In 1976 five young women got into a vehicle, and only one of them survived. The two gentlemen in the other vehicle were 17, drunk out of their minds, and they did not survive. That was my personal story, and I will tell you that a day does not go by that I do not think of that personal tragedy, and I wish that I could tell these victims that that pain will one day disappear, but it doesn't. Time makes it less. We redirect ourselves to other things, and a day does go by when we don't think of our loved ones and then we feel guilty at night because that happened, but life does go on, and I am very grateful today that I'm looking at four lovely young ladies and that only one family has to go through the pain that my family and the other three young ladies' families had to endure in 1976.
And so perhaps it is again destiny or a higher power or, Pastor, probably the prayers of many others that bring me to be the judge on this particular case because I probably more than anyone else who would be able to sit on this bench in this county understand the pain that these victims are feeling, but I have had the benefit of all those years since 1976 to understand that I have to make Mr. Herrmann pay, but that nothing I do to him will lessen that pain, and that if I don't do more than just incarcerate Mr. Herrmann, if I don't speak out on behalf of my community today, then this tragedy will continue to happen on our streets, and more families will suffer the way these families suffer today.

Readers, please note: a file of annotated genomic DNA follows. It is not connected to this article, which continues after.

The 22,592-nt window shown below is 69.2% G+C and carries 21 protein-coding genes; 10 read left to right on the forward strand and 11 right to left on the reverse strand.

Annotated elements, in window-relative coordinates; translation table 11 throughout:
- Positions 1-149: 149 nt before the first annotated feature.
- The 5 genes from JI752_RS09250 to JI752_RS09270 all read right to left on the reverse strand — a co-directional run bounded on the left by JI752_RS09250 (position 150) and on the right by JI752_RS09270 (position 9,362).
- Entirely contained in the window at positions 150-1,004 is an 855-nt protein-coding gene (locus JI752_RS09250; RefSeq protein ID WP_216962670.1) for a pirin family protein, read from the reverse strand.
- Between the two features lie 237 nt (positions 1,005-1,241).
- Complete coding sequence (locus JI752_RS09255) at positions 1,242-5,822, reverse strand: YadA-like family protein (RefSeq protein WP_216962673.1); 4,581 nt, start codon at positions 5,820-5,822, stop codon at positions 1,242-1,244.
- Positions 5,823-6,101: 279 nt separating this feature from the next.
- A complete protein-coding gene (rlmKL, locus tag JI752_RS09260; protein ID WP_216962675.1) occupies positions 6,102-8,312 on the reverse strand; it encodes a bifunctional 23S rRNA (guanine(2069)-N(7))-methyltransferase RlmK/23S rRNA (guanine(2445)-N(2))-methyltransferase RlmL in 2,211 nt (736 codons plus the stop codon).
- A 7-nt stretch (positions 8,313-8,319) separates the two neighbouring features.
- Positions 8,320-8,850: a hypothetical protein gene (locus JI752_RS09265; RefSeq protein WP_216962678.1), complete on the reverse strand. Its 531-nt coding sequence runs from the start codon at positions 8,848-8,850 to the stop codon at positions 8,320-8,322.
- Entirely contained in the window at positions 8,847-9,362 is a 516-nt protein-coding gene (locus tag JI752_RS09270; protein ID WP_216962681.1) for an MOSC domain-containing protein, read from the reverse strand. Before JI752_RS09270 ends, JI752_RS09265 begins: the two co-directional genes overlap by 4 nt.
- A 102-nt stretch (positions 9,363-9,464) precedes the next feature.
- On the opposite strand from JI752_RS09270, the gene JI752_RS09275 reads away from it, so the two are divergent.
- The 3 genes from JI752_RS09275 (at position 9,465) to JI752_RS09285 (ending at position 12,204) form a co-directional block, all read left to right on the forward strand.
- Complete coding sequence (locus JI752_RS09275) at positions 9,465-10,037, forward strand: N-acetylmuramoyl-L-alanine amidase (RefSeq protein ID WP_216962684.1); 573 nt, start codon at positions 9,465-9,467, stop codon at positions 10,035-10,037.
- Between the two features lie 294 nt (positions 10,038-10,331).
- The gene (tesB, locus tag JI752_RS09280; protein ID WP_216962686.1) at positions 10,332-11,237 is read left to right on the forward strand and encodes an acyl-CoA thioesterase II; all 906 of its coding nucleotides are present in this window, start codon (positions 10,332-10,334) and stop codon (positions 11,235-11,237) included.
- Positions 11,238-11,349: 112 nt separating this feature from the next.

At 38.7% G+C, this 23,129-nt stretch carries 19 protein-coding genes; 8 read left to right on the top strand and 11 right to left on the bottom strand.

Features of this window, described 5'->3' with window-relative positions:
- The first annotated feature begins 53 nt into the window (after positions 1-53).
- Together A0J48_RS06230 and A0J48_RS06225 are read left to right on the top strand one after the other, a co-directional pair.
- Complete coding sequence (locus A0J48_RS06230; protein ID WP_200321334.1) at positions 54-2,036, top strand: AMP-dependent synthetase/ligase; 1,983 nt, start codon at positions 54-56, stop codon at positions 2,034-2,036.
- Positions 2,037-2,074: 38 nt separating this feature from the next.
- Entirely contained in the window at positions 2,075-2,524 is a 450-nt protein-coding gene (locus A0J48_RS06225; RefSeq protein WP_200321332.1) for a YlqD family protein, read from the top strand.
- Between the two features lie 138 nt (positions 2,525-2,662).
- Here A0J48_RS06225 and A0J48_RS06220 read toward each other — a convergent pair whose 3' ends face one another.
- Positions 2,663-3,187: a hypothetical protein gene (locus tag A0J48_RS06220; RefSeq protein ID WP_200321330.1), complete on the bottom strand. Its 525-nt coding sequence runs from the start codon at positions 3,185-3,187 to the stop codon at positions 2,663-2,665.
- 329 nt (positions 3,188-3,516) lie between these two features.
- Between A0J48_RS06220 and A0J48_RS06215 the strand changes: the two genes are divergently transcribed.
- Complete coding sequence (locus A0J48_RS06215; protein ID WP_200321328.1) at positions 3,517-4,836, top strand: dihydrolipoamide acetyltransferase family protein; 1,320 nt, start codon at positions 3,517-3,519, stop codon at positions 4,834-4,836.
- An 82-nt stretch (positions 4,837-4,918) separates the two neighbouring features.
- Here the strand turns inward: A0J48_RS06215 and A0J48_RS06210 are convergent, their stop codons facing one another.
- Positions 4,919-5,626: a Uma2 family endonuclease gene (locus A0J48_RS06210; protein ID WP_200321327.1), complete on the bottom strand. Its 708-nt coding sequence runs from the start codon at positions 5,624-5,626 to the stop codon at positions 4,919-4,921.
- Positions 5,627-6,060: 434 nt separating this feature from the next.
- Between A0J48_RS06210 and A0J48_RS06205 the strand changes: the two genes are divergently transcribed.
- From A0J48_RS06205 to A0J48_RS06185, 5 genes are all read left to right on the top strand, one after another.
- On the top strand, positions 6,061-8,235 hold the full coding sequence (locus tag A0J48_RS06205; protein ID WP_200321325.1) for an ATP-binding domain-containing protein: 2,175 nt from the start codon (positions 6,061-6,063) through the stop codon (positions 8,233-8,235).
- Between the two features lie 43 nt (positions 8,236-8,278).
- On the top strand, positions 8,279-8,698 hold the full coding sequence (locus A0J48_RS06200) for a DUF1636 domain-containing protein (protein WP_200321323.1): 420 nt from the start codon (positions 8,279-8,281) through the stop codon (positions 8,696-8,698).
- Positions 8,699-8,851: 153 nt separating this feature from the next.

So, Mr. Herrmann, you're going to prison today, but that's just part of the story.…

(ECF No. 8-3 at 128-29.)

         Judge Gonzalez was referring to the death of her sister from a drunk driver 35 years earlier. She disclosed her personal loss at the beginning of the sentencing hearing, saying:

Mr. Herrmann, there is a matter that I'd like to put on the record again just before we begin. It's not a secret that I lost a sister to a drunk driver in the summer of 1976. I made this known. I don't believe that this will have any impact on my ability to set that aside and sentence you based upon the information presented on your case and not my sister's case, but I want you to understand right off the get-go that that is something that I have very zealously tried to set aside, and I do believe that I am able to do that. If you have any issues or questions that you want to ask relative to that, you're certainly welcome to ask them now.

(ECF No. 8-3 at 54.) Herrmann responded that he had no questions and, when asked if there were any problems with her proceeding, Herrmann's attorney responded, “No problems.” (ECF No. 8-3 at 54.)

         Nonetheless, Herrmann appealed, arguing that Judge Gonzalez's personal experience and comments evidenced that she was objectively biased, thereby violating his right to due process. The Wisconsin Court of Appeals and Wisconsin Supreme Court disagreed and affirmed his sentence. (ECF Nos. 1-1; 1-2); State v. Herrmann, 2015 WI 84, 364 Wis.2d 336, 867 N.W.2d 772; State v. Herrmann, 2014 WI.App. 38, 353 Wis.2d 304, 84 ...